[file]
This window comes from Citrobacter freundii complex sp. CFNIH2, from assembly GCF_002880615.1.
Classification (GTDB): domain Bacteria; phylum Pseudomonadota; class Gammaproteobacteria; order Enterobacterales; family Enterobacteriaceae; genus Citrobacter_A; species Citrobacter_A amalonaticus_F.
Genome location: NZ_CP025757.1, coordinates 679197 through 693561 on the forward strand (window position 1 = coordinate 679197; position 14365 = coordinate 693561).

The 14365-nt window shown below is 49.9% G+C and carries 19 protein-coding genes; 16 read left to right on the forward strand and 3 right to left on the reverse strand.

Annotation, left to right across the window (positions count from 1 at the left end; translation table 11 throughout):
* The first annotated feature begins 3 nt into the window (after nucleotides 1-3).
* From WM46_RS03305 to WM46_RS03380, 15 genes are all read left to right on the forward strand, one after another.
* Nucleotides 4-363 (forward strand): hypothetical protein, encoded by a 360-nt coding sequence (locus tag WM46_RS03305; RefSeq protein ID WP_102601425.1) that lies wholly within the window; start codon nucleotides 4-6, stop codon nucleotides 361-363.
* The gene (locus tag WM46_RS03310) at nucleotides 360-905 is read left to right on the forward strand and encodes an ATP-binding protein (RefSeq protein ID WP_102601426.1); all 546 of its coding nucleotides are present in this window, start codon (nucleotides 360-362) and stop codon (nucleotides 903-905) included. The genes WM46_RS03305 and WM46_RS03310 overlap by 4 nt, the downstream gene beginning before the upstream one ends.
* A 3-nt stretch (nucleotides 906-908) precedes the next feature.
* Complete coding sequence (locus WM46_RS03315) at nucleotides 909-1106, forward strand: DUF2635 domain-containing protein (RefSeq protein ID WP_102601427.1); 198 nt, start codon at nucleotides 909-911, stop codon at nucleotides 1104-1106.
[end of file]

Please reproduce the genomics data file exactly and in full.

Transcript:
This window comes from Citrobacter freundii complex sp. CFNIH2, from assembly GCF_002880615.1.
Classification (GTDB): domain Bacteria; phylum Pseudomonadota; class Gammaproteobacteria; order Enterobacterales; family Enterobacteriaceae; genus Citrobacter_A; species Citrobacter_A amalonaticus_F.
Genome location: NZ_CP025757.1, coordinates 679197 through 693561 on the forward strand (window position 1 = coordinate 679197; position 14365 = coordinate 693561).

The 14365-nt window shown below is 49.9% G+C and carries 19 protein-coding genes; 16 read left to right on the forward strand and 3 right to left on the reverse strand.

Annotation, left to right across the window (positions count from 1 at the left end; translation table 11 throughout):
* The first annotated feature begins 3 nt into the window (after nucleotides 1-3).
* From WM46_RS03305 to WM46_RS03380, 15 genes are all read left to right on the forward strand, one after another.
* Nucleotides 4-363 (forward strand): hypothetical protein, encoded by a 360-nt coding sequence (locus tag WM46_RS03305; RefSeq protein ID WP_102601425.1) that lies wholly within the window; start codon nucleotides 4-6, stop codon nucleotides 361-363.
* The gene (locus tag WM46_RS03310) at nucleotides 360-905 is read left to right on the forward strand and encodes an ATP-binding protein (RefSeq protein ID WP_102601426.1); all 546 of its coding nucleotides are present in this window, start codon (nucleotides 360-362) and stop codon (nucleotides 903-905) included. The genes WM46_RS03305 and WM46_RS03310 overlap by 4 nt, the downstream gene beginning before the upstream one ends.
* A 3-nt stretch (nucleotides 906-908) precedes the next feature.
* Complete coding sequence (locus WM46_RS03315) at nucleotides 909-1106, forward strand: DUF2635 domain-containing protein (RefSeq protein ID WP_102601427.1); 198 nt, start codon at nucleotides 909-911, stop codon at nucleotides 1104-1106.